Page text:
Sources claim both operators are demanding more independence under new terms of the mast sharing agreement
Vodafone and O2 have begun renegotiating their billion-pound mast sharing deal to speed up the expansion of their networks, according to a report from the Telegraph.
The mast sharing agreement between the two, officially known as ‘Cornerstone, stretches back to November 2012. Both would work together to maintain a national grid of masts whilst remaining independent of each other. O2 agreed to maintain and build new masts in the East of England, whilst Vodafone claimed responsibility for the West.
Cornerstone’s main purpose was to reduce maintenance costs stretching into the hundreds of millions of pounds. Both operators claimed they would share around 18,500 masts by the end of 2015.
Both operators are working towards new term for independence, according to the Telegraph. The publication claimed Vodafone’s key target is to gain more autonomy major cities to improve capacity and coverage, with a source saying Vodafone was “trying to get certain changes in the joint venture so it can invest its own money and run its own show where it thinks it makes a difference.”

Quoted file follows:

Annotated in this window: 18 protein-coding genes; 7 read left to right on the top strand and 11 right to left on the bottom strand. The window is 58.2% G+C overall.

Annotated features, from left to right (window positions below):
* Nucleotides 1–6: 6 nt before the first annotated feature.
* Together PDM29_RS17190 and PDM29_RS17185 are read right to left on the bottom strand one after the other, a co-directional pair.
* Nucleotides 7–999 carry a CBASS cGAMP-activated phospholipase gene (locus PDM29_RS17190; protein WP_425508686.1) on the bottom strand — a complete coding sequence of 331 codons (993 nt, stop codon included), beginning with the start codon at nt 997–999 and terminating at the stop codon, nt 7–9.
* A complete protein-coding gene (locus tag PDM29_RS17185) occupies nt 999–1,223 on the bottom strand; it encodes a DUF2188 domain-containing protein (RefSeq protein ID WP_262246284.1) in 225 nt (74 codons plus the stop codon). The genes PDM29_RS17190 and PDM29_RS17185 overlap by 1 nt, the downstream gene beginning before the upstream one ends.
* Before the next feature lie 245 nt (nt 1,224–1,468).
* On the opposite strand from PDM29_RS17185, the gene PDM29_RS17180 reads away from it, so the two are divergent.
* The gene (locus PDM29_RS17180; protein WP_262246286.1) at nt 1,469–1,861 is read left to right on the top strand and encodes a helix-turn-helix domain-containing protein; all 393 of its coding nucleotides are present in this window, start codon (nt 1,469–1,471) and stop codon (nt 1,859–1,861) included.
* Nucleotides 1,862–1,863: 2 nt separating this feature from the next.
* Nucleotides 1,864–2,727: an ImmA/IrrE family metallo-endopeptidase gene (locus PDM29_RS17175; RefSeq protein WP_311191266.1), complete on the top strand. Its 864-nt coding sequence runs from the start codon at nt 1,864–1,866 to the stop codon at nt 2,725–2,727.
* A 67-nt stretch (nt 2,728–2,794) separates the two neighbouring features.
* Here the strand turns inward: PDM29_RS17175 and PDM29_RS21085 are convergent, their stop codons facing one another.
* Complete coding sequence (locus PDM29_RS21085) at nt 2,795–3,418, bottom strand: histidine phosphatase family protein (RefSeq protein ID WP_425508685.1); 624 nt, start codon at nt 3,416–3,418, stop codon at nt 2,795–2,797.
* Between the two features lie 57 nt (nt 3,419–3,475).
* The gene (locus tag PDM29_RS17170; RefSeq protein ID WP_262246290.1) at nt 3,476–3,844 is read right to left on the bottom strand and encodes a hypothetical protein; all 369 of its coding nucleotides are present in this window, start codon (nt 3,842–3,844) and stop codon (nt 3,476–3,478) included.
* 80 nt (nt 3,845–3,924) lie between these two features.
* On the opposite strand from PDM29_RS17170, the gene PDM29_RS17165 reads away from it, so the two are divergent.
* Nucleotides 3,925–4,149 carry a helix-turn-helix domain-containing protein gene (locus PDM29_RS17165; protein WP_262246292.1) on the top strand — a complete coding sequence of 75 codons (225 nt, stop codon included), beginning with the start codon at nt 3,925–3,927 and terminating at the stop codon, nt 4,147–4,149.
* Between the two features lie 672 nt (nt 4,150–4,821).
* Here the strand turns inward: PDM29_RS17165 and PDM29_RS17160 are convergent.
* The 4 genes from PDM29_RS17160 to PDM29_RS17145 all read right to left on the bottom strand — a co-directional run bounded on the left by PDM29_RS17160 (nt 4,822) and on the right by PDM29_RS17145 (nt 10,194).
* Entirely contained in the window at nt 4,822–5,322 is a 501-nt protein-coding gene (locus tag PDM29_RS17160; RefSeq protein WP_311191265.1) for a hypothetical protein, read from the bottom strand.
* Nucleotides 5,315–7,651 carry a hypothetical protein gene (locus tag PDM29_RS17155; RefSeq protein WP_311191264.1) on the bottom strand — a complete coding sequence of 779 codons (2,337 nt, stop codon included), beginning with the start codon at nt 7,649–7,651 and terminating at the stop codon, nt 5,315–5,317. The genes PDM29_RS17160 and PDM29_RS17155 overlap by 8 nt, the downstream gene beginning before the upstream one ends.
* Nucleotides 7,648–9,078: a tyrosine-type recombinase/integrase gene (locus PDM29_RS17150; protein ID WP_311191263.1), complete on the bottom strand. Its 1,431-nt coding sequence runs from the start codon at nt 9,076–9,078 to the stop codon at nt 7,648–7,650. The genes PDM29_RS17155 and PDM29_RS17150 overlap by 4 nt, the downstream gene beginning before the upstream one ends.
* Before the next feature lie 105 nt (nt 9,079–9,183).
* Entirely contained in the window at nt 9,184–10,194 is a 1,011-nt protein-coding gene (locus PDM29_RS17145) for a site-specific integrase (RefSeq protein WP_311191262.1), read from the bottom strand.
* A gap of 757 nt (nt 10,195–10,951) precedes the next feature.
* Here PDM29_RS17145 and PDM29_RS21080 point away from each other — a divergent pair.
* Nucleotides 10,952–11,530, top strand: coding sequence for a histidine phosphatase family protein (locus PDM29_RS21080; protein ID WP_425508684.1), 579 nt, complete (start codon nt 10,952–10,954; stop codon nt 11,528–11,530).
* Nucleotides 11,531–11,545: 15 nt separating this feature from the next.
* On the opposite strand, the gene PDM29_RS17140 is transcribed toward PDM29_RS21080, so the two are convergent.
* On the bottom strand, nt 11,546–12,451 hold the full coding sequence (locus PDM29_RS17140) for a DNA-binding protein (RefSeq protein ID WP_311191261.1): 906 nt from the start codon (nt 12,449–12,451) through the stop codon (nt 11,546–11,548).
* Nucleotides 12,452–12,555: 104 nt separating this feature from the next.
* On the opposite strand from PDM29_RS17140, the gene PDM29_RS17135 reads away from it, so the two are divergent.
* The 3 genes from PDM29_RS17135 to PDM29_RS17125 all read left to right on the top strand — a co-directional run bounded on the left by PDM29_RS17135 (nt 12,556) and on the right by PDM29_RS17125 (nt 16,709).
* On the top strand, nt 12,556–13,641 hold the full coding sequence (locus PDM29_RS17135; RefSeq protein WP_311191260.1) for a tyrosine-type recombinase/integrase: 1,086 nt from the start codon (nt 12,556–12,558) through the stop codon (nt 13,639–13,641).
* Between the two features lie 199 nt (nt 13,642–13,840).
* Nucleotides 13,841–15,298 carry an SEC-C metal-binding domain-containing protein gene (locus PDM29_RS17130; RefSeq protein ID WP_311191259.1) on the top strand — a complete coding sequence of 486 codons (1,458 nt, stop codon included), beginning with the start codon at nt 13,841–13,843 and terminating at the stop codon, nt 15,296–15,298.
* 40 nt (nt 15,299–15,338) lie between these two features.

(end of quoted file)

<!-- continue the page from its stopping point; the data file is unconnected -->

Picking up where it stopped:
These discussions follow the failed £10.3 billion merger between O2 and Three. Telefonica is currently working towards an initial public offering on the stock market, with the sources adding more independence would help O2 and Telefonica attract potential investors.
An O2 spokesperson said: “As a customer-led business, we’re committed to delivering the best possible network experience for our customers. The Cornerstone partnership facilitates quicker coverage roll-out and remains a more economically and environmentally responsible way of delivering coverage benefits to our growing base of customers.”
Vodafone declined to comment.